At a graduation of a family friend, out of the blue, one in our group began lamenting that progressives tended to live in cities. She proposed that progressives should move to rural areas and “purge [such areas] of those awful conservatives.” Thus spoke the tolerant Left. I was stunned. Given the festive occasion, I kindly reminded her that this is America and we are lucky that we have all kinds of people. I wanted to ask her what we should do with the conservatives. Re-education camps? Death by a continuous loop of Bernie Sanders speeches?
It is unfortunate that such unreasonableness isn’t isolated within the D.C. swamp containment zone.
These pied pipers who offer free college, free food, free medical care, and free money for simply having a pulse freely admit they have no idea how to pay for it. Oh, yes: tax the “rich” and corporations who will pass the tax on to consumers and employees in the form of higher prices and lower wages. And eventually the heretofore untouchable middle class will be taxed directly. Let’s not forget that free food and housing are components of slavery.
These Einsteins are scientists when it comes to global warming and evolution but think it’s medically acceptable to permanently sterilize a 7-year old to avoid appearing like a “transgender” bigot. Science lesson: there are 2 genders. Every human has 23 pairs of chromosomes. The X chromosomes and Y chromosomes determine sex. With rare exceptions of random abnormalities, female is XX and male is XY.
These self-described health care experts try to debunk innovative medical care delivery methods like direct pay and direct primary care subscription practices by claiming these are reserved for the rich. Approximately, $1,500 per year ensures that you and your doctor, make your medical decisions—not the government. These “experts” are the same people who prop up the medical-insurance-government industrial complex at the expense of private physicians, writing laws that favor big-box retail clinics staffed by non-physicians. These swamp creatures equate physicians with “mid-level” practitioners with one fifth the training and education as physicians—but likely demand the chairman of the department when they themselves need medical services.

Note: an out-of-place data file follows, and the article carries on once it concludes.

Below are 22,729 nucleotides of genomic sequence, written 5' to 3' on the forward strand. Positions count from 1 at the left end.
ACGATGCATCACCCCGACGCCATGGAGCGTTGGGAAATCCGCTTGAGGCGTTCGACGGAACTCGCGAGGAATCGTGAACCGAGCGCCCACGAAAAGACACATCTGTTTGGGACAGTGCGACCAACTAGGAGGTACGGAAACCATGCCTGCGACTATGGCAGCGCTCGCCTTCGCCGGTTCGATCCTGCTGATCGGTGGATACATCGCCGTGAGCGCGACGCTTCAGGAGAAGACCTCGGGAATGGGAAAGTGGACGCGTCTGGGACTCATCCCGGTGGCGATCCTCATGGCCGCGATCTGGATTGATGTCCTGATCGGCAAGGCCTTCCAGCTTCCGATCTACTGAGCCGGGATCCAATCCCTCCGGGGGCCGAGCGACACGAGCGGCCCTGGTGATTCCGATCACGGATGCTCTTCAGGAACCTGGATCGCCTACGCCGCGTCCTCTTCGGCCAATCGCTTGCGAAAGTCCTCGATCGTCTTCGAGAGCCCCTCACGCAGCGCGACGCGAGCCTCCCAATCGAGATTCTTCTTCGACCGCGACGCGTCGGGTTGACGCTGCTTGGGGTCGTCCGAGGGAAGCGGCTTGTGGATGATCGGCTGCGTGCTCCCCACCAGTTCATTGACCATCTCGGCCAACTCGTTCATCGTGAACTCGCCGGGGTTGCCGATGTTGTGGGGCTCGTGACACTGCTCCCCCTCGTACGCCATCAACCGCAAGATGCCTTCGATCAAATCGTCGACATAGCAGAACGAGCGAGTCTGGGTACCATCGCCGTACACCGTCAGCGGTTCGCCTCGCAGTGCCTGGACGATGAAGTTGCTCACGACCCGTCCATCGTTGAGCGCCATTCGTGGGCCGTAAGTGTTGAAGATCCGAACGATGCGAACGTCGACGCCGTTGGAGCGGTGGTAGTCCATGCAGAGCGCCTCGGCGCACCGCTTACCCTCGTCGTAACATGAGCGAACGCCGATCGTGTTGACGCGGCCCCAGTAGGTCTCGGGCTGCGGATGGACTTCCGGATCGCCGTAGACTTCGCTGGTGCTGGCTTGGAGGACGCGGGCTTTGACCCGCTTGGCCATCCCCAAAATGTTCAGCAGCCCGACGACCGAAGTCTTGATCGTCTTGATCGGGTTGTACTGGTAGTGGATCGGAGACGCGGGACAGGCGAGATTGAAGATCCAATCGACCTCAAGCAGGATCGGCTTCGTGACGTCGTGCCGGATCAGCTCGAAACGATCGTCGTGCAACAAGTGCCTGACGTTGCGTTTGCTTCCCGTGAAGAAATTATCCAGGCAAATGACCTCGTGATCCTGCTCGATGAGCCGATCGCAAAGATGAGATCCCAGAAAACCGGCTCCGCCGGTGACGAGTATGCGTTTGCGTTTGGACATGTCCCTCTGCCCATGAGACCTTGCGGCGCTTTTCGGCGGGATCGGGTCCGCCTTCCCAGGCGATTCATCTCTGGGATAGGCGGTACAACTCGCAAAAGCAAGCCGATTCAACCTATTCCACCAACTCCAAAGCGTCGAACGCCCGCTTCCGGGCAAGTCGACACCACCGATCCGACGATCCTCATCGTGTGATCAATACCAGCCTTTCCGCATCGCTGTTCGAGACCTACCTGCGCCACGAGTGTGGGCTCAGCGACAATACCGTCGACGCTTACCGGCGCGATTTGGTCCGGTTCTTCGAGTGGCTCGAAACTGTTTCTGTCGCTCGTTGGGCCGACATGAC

These compassionate legislators are keen on the government taking over the “social determinants of health,” including loneliness. I anxiously await an army of a government operatives coming to our homes and telling us to be happy or else. Most people just want to control their own lives, even if their life does not fit the government blueprint. If you want your life to be your own, and your body to be your own, then you cannot let the government’s foot in the door.
These forward thinkers decided it was good public policy to ban children’s fathers from the home in order for the family to receive government funds. It became normalized for the federal government to be the daddy.
These elitists castigate the middle class for not wanting homeless people sleeping and defecating in front of their houses for which they worked two jobs, saved, and sacrificed for years. Their remedy is a tent city in a middle-class neighborhood that is nowhere near theirs. These people do not want to admit that the disintegration of the family and the moral decay leading to drug use and detachment from society is the first problem that must be addressed.
And the biggest hobgoblins of them all are the peddlers of faux racism. Americans do not wake up every morning hating on each other. They ponder their family’s safety and keeping a decent job to pay their bills. Something is seriously wrong, indeed demented, when a former First Lady—unchallenged—claimed that white Americans are “still running” from minority communities when they move to another neighborhood. Perhaps they are getting away from homeless encampments (with mostly white people) or poorly run government schools in Democrat-controlled cities. Get over yourself.
Everything is not about race. Get out in the real world and sit at a local bar or café in central Mississippi and watch blacks and whites eating and laughing together. Who is the hatemonger?
America has had a few tragic well-publicized racially motivated incidents. Undaunted, we continue to strive for liberty for all—despite the calculated enmity and scab-picking by rich and famous black people who ran away from minorities to live on a $15 million estate on Martha’s Vineyard (and not in Oak Bluffs) and who expect us to swallow their vitriol-laced baloney.
This insanity is patently sick and sickening. It is about power at any cost and not what can help move America forward.
Dr. Singleton is a board-certified anesthesiologist. She is Immediate Past President of the Association of American Physicians and Surgeons (AAPS). Her opinions are her own. This column originally appeared on pennypress.com. Reprinted with permission.
Last week I presented basic facts and issues around family income inequality in America, a hot political issue in the last decade. Today, let’s turn to the related matter of wealth inequality.
First, the distinction between them. Income refers to the net money or benefits we receive each period of time – typically, a week or month. It includes pay for work; earnings from savings and investments; “transfer payments” such as social security, welfare, food stamps, health care subsidies, etc. The sum of all those items, less the taxes folks pay directly or indirectly, constitutes income.